Do you think you’re an effective sales coach? According to a study done by the Harvard Business Review, the answer to that question is probably yes. It’s possible, however, that what you’re doing isn’t coaching. Instead, it’s simply telling someone what to do.
You may not even realize that what you’re doing isn’t sales coaching. Participants in that study tended to evaluate one another favorably. That was despite instructing rather than coaching in many instances.
Instructions are often essential. Nevertheless, giving only directives where coaching would be helpful isn’t doing your team any favors.
We will discuss practical sales coaching tips that will improve your coaching skills and help your team grow.
Why Sales Coaching Is So Important for Any Business
Sales coaching is critical on several fronts. First, as you likely suspect, it helps your sales reps grow and improve in their roles.
It can also help you refine your company’s sales processes, which can have a lasting positive impact.
A comprehensive sales coaching plan will allow you to identify areas where your company and personnel can improve.
How Can Coaches Improve Team Performance?
Sales coaches improve team performance by encouraging agency and intrinsic motivation. These two qualities have trickle-down effects.
When team members have the power and ability to analyze their performance, they feel ownership over it. As a result, their investment and engagement increase. They’re more likely to take steps to improve.
Effective Sales Coaching Tips That Truly Work (for Both In-Person and Remote Teams)
Now, let’s get into the coaching tips themselves. We know that some teams have had to move to remote operations due to the pandemic. Others have always done so. Therefore, we were careful to select tips that will work for both in-person and remote teams.
Focus on the Well-being of Your Sales Reps
Before anything else, focus on the well-being of your sales reps. If working in sales were easy, everyone would do it. As it is, it can be emotionally and mentally draining.
The stress associated with meeting a quota and the frequent rejections from potential clients take their toll.
As many as 40 percent of salespeople struggle with their mental health— a rate twice that of the general workforce.
Depression, anxiety, and burnout result in lost productivity. More importantly, they result in the loss of talented salespeople who become convinced they can’t cut it in the industry. The COVID-19 pandemic has only exacerbated the issue.
Sales coaching is your chance to change matters. Because it typically occurs in a one-on-one setting, you can have an open and honest conversation about mental health.
You can’t change the fact that your reps will encounter challenges and adversity. You can, however, give them the tools and training they need to develop resilience.
Take Improvements One Step at a Time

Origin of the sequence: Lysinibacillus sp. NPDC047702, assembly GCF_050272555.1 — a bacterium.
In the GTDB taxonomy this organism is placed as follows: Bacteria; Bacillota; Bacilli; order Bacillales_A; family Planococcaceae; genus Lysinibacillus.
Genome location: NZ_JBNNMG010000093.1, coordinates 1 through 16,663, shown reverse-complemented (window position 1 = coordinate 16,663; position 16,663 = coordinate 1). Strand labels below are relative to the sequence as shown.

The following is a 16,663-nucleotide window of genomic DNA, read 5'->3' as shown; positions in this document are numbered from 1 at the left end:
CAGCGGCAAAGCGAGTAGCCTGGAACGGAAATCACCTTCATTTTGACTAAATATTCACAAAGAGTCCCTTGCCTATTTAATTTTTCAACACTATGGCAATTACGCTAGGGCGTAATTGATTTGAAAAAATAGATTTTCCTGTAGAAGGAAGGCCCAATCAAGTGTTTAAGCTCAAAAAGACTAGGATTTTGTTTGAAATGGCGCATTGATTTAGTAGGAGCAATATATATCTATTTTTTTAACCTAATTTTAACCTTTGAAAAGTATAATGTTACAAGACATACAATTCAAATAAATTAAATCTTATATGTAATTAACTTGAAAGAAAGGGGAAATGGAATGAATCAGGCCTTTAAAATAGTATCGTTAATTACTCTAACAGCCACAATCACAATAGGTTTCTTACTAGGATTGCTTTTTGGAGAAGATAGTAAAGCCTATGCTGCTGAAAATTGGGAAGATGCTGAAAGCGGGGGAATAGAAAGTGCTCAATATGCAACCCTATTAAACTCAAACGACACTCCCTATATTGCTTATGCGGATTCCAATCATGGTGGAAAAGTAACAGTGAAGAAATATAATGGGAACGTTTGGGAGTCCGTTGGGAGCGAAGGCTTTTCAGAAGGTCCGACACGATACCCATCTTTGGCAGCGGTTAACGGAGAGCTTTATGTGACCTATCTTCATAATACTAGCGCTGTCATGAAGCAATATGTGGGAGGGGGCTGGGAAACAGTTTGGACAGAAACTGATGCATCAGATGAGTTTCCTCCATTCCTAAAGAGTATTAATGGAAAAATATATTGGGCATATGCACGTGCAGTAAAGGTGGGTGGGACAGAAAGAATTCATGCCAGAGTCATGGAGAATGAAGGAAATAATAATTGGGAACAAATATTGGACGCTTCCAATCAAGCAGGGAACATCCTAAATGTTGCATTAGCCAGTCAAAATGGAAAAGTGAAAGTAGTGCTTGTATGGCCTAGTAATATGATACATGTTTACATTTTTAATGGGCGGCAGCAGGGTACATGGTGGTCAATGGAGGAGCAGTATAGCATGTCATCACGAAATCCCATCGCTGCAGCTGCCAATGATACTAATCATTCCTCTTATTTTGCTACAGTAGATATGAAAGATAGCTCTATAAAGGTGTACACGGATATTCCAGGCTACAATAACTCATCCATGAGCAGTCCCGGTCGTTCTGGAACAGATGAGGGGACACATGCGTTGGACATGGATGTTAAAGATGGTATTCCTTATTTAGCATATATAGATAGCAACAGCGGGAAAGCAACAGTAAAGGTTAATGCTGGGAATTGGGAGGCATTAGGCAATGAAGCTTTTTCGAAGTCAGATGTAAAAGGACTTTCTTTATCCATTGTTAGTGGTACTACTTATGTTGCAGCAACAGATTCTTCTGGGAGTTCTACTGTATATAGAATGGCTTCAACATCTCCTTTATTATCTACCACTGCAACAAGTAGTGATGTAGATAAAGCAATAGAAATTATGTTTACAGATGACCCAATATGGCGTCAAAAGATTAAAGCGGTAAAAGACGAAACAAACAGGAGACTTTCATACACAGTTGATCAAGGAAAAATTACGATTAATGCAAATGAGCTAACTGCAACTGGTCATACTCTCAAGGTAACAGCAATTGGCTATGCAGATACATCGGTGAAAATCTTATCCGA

The primary goal behind sales coaching activities is to identify areas where your team can improve. We all have the capacity to grow, so you’re likely to find at least a few.
Don’t create a lengthy list of changes to make for each team member and then turn them loose. That much criticism, constructive or not, is disheartening to receive when not balanced by praise. In addition, it’s overwhelming.
Instead, focus on making one improvement at a time. Break the process down into small, easily achievable steps and celebrate your team’s successes.
Coaching is a process, not an item to check off of your to-do list. The improvements that stem from it won’t happen overnight either.
Use Visuals To Help Illustrate Performance
All of the coaching in the world won’t matter if you’re not tracking your results. Often, they’ll take the form of a spreadsheet. That’s fine. However, we recommend using visuals to help illustrate changes in team member performance.
You’ve heard the phrase, “a picture is worth a thousand words.” If you ask us, a graph or a chart is worth even more than that.
When going over a team member’s progress, don’t just slide a column of numbers their way. Instead, have graphics on hand. You don’t need anything more complicated than a bar graph or line chart.
Having something tangible to look at can highlight successes and produce a well-earned sense of achievement.
In some cases, the visuals won’t show the progress you’d like them to. That’s a setback, but it’s not the end of the road. You can overcome almost any hurdle, and visuals created between one quarter and the next are helpful for comparison purposes.
Review Call Recordings Frequently
You can’t help your sales team if you can’t meet them where they’re at. To do so, review call recordings regularly.
If you have the time, you can review the recordings yourself. Large, fast-paced companies may benefit from using an AI tool to evaluate the calls, however.
When you review the recordings yourself, you can offer a personalized analysis that best suits the sales rep in question. An AI can help you track keywords and look at market trends.
We recommend putting together a collection of exceptional calls and a collection that illustrates what not to do. These can serve as valuable training tools down the road, especially if your company operates remotely.
Rather than having new employees shadow more experienced reps via video call, they can review the recordings. As a result, everyone saves time, and you can ensure they’ll see the breadth of situations you want them to.
Build Trust With Authentic Storytelling
We can’t talk about effective coaching without also discussing how to build trust. As a sales coach, you need the reps you’re working with to trust you personally and professionally.
When a rep trusts you, they’re more willing to open up about the challenges they’re facing. They might be struggling with imposter syndrome or a lack of confidence when dealing with clients. However, personal issues influence professional performance all the time. Maybe the rep is in the process of moving across town, or one of their parents is sick.